It has also pushed the First Amendment Defense Act, a law that would grant religious people an unlimited license to discriminate based on sexual orientation or gender identity.

The Foundation claims: “FADA protects the rights of individuals and the associations they form—small businesses and charities, schools, and social services—to speak and act in accordance with their belief that marriage is the union of a man and a woman in the public square and the marketplace.

“It enacts a bright-line rule that government can never penalize certain individuals and institutions for acting on the conviction that marriage is the union of husband and wife or that sexual relations are properly reserved to such a union”.

The Foundation added: “It is critical to protect the right to dissent and the civil liberties of those who speak and act in accord with what Americans had always believed about marriage—that it is the union of husband and wife.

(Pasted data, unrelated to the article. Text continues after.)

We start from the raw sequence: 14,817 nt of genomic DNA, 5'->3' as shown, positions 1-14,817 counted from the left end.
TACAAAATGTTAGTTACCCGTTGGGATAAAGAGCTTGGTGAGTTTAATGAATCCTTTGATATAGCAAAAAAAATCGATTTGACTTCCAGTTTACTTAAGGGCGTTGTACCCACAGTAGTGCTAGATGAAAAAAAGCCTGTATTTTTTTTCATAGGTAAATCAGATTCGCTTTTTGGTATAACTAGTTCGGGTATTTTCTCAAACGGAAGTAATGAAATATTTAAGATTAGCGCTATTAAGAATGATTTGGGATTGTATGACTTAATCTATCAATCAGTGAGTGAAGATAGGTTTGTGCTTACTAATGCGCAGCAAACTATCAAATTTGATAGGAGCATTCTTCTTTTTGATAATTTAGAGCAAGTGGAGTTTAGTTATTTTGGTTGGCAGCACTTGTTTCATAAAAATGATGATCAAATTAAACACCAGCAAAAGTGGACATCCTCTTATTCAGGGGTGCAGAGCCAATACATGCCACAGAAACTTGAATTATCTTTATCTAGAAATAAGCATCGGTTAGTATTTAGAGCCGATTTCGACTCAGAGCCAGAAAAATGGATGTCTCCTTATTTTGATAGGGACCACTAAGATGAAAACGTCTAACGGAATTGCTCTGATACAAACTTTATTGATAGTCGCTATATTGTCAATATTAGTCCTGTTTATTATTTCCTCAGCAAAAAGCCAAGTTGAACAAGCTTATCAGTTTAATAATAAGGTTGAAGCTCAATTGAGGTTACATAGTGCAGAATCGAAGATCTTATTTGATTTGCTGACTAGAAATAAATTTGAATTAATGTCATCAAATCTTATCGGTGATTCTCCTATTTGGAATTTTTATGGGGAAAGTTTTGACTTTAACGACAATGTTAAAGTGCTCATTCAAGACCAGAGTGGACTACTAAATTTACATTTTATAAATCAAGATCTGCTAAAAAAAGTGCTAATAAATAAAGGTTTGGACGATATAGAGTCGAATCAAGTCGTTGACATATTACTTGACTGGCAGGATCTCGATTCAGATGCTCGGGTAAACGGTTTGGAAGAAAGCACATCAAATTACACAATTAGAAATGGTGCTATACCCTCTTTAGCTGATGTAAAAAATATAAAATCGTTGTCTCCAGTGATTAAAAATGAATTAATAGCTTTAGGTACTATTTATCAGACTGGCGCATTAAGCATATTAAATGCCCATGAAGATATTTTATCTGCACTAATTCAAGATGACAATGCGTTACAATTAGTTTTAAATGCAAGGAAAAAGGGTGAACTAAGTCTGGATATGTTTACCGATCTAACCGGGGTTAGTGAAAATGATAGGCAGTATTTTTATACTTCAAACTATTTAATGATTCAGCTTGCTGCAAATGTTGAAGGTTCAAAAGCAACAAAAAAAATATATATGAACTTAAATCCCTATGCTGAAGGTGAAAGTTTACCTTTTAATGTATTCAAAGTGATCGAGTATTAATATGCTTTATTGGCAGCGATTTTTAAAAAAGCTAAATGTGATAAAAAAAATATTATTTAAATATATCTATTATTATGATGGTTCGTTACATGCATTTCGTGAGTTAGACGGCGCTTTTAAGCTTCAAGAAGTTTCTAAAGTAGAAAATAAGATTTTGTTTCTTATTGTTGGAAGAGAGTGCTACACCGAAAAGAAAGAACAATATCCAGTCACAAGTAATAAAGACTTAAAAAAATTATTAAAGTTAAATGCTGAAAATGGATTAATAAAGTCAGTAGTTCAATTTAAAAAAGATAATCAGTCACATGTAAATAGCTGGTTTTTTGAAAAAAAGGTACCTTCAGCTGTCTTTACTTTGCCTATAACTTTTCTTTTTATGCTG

“At the federal level, the First Amendment Defense Act would help achieve civil peace amid disagreement and protect pluralism and the rights of all Americans, regardless of what faith they may practice.”

Trump sparked anger by addressing the FRC summit earlier this month.

“I am honoured and thrilled to be the first sitting president to address this gathering of friends, so many friends,” Trump explained.

He added: “I pledged that in a Trump administration, our heritage would be cherished, protected and defended like you have never seen before.”